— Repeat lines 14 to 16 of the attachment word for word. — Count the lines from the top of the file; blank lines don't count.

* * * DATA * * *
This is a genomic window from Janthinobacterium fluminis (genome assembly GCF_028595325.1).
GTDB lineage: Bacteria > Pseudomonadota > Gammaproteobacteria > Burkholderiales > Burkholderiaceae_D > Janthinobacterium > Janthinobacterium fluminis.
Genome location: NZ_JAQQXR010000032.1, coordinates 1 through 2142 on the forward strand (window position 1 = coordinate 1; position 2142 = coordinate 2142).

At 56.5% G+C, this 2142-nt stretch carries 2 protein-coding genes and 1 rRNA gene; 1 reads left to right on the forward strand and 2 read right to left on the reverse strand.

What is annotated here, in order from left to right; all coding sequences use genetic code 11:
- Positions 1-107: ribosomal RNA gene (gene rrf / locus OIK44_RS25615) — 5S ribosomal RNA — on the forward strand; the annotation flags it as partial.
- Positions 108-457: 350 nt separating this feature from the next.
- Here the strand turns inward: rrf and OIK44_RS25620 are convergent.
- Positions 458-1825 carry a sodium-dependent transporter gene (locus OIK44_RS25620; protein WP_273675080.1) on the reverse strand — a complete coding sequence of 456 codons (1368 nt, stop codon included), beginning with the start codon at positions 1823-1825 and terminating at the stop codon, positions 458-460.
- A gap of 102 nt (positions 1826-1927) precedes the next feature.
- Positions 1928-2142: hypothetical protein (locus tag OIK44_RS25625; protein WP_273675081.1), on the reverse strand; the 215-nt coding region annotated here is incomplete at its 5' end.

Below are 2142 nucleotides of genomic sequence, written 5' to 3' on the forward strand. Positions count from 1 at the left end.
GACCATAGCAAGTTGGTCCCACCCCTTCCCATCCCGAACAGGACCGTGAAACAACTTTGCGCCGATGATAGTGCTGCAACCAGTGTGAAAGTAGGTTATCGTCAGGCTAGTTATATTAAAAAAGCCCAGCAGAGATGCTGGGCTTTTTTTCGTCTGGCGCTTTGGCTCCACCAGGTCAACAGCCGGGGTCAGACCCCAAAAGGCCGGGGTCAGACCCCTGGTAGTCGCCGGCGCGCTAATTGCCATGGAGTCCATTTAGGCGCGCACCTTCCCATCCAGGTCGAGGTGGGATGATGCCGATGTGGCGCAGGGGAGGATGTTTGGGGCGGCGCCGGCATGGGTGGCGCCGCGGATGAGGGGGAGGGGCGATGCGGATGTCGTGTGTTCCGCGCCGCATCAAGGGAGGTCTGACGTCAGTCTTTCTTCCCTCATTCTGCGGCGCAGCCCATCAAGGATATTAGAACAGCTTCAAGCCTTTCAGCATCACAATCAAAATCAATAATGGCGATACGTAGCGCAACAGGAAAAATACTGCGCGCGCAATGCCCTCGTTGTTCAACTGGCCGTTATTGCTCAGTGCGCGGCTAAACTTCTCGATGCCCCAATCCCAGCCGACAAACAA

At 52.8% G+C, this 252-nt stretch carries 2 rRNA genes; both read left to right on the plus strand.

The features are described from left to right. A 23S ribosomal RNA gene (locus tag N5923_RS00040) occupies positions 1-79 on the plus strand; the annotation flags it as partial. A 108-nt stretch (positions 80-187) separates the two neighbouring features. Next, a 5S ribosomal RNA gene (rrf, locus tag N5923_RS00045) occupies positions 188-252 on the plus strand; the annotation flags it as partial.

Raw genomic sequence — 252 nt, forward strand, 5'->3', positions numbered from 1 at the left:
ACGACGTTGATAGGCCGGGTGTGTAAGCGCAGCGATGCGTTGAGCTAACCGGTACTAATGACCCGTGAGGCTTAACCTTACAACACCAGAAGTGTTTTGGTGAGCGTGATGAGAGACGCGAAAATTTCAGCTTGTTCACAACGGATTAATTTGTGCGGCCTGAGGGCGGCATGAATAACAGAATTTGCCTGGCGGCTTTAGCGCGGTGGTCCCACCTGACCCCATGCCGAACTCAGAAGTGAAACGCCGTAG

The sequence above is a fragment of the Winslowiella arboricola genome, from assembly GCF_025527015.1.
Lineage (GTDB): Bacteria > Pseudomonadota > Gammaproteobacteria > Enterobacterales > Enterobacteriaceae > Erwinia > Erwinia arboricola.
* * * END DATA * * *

At 52.8% G+C, this 252-nt stretch carries 2 rRNA genes; both read left to right on the plus strand.

The features are described from left to right. A 23S ribosomal RNA gene (locus tag N5923_RS00040) occupies positions 1-79 on the plus strand; the annotation flags it as partial. A 108-nt stretch (positions 80-187) separates the two neighbouring features. Next, a 5S ribosomal RNA gene (rrf, locus tag N5923_RS00045) occupies positions 188-252 on the plus strand; the annotation flags it as partial.

Raw genomic sequence — 252 nt, forward strand, 5'->3', positions numbered from 1 at the left: